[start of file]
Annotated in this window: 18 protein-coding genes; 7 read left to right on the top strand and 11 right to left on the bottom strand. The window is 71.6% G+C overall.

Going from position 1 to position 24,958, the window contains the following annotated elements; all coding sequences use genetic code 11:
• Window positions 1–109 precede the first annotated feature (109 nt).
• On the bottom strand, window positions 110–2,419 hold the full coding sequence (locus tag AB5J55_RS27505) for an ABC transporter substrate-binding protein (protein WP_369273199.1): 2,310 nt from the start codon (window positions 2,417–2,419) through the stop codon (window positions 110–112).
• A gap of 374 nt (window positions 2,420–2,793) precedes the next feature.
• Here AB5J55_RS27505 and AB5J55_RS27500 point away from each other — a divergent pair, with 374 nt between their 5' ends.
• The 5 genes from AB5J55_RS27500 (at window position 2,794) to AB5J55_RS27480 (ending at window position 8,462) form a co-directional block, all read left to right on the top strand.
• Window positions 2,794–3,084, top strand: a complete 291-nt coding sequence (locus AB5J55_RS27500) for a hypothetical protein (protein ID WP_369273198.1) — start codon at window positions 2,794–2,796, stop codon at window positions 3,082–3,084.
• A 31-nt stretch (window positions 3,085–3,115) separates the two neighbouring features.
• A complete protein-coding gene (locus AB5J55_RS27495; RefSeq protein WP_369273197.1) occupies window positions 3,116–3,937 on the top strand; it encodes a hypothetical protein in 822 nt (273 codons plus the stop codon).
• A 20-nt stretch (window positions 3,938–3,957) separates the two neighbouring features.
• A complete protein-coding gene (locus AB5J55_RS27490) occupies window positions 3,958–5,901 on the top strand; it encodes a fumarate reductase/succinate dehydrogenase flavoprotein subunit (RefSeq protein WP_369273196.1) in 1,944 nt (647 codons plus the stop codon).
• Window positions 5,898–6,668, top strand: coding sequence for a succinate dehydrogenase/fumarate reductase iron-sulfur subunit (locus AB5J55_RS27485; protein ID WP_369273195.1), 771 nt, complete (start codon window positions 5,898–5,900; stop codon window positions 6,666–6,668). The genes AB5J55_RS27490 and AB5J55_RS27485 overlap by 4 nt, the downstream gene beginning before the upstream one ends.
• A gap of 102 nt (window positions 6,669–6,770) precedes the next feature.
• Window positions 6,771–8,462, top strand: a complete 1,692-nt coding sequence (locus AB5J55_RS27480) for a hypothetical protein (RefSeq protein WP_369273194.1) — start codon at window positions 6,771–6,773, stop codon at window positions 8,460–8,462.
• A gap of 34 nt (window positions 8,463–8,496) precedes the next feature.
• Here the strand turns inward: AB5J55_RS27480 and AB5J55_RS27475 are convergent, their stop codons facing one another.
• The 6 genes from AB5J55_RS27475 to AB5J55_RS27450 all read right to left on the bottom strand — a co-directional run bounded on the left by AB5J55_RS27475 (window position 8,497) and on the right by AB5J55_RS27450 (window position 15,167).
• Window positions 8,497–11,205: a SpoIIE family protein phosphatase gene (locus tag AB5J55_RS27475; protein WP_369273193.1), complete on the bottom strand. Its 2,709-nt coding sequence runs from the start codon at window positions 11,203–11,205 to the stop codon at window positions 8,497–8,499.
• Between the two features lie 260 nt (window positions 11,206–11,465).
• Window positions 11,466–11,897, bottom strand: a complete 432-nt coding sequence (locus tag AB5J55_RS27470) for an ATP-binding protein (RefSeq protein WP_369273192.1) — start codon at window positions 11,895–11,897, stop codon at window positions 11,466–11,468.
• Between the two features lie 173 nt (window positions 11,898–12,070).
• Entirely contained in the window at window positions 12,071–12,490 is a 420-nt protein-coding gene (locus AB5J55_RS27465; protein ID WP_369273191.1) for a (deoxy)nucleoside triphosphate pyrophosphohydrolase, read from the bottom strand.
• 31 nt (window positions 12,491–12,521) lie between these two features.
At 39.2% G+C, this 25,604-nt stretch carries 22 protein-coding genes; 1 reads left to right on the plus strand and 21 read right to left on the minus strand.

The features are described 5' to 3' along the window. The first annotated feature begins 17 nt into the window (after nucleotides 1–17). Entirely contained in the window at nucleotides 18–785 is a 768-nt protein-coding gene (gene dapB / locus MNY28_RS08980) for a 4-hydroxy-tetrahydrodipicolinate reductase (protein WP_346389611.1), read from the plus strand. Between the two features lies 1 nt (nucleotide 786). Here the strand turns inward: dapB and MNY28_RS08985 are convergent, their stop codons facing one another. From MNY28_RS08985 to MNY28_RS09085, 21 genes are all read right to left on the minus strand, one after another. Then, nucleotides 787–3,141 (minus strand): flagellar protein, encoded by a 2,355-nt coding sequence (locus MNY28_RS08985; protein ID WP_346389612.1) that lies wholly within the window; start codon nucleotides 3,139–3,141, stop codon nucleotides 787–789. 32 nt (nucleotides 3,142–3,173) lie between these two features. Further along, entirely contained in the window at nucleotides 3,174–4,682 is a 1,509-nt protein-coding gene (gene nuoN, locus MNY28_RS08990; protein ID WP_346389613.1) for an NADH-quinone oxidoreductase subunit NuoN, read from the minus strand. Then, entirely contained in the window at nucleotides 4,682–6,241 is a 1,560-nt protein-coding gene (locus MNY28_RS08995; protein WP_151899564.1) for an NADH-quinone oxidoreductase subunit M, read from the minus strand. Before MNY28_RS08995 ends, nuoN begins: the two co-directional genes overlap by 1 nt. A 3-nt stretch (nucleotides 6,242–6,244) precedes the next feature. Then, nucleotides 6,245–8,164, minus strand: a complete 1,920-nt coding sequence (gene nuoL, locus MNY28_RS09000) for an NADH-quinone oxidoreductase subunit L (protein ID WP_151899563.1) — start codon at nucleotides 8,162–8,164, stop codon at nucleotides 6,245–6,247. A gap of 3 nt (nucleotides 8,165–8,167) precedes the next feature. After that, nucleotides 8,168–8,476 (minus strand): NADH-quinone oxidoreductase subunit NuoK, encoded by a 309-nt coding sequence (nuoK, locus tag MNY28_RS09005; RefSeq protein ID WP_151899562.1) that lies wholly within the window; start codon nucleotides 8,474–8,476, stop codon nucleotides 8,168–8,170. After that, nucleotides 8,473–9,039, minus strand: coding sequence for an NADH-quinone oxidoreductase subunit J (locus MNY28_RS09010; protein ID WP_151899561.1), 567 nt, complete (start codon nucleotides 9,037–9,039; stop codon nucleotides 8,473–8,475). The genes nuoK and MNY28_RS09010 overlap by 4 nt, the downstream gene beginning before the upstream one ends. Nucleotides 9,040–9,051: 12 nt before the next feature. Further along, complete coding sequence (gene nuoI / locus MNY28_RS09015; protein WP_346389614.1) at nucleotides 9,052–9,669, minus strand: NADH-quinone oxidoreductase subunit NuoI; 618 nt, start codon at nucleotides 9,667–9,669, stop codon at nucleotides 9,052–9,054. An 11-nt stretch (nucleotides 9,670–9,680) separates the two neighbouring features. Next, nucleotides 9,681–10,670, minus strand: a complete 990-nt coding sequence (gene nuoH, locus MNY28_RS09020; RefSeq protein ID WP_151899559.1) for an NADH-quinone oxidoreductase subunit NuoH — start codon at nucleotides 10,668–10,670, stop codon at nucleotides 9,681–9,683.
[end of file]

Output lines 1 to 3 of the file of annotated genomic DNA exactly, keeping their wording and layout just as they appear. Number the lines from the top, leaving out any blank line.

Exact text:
Annotated in this window: 18 protein-coding genes; 7 read left to right on the top strand and 11 right to left on the bottom strand. The window is 71.6% G+C overall.

Going from position 1 to position 24,958, the window contains the following annotated elements; all coding sequences use genetic code 11:
• Window positions 1–109 precede the first annotated feature (109 nt).